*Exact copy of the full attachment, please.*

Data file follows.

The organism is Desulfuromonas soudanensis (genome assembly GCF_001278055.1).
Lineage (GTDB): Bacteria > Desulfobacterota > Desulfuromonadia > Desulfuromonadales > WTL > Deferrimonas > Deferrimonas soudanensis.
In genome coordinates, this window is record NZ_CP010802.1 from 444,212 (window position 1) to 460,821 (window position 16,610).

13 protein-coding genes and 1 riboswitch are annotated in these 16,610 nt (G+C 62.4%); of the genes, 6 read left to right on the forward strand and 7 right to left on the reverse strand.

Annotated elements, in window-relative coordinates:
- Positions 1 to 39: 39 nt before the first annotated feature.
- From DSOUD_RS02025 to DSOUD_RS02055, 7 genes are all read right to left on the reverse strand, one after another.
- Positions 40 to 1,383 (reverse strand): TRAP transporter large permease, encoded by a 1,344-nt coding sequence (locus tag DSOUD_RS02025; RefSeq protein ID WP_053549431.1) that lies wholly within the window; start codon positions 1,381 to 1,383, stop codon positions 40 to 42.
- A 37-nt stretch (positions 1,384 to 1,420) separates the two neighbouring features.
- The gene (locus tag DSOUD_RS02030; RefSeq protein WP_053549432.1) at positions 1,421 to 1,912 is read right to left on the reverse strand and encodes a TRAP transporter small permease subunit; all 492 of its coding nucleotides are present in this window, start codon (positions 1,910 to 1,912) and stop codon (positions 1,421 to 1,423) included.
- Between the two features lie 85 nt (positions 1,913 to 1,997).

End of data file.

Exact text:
The organism is Desulfuromonas soudanensis (genome assembly GCF_001278055.1).
Lineage (GTDB): Bacteria > Desulfobacterota > Desulfuromonadia > Desulfuromonadales > WTL > Deferrimonas > Deferrimonas soudanensis.
In genome coordinates, this window is record NZ_CP010802.1 from 444,212 (window position 1) to 460,821 (window position 16,610).

13 protein-coding genes and 1 riboswitch are annotated in these 16,610 nt (G+C 62.4%); of the genes, 6 read left to right on the forward strand and 7 right to left on the reverse strand.

Annotated elements, in window-relative coordinates:
- Positions 1 to 39: 39 nt before the first annotated feature.
- From DSOUD_RS02025 to DSOUD_RS02055, 7 genes are all read right to left on the reverse strand, one after another.
- Positions 40 to 1,383 (reverse strand): TRAP transporter large permease, encoded by a 1,344-nt coding sequence (locus tag DSOUD_RS02025; RefSeq protein ID WP_053549431.1) that lies wholly within the window; start codon positions 1,381 to 1,383, stop codon positions 40 to 42.
- A 37-nt stretch (positions 1,384 to 1,420) separates the two neighbouring features.
- The gene (locus tag DSOUD_RS02030; RefSeq protein WP_053549432.1) at positions 1,421 to 1,912 is read right to left on the reverse strand and encodes a TRAP transporter small permease subunit; all 492 of its coding nucleotides are present in this window, start codon (positions 1,910 to 1,912) and stop codon (positions 1,421 to 1,423) included.
- Between the two features lie 85 nt (positions 1,913 to 1,997).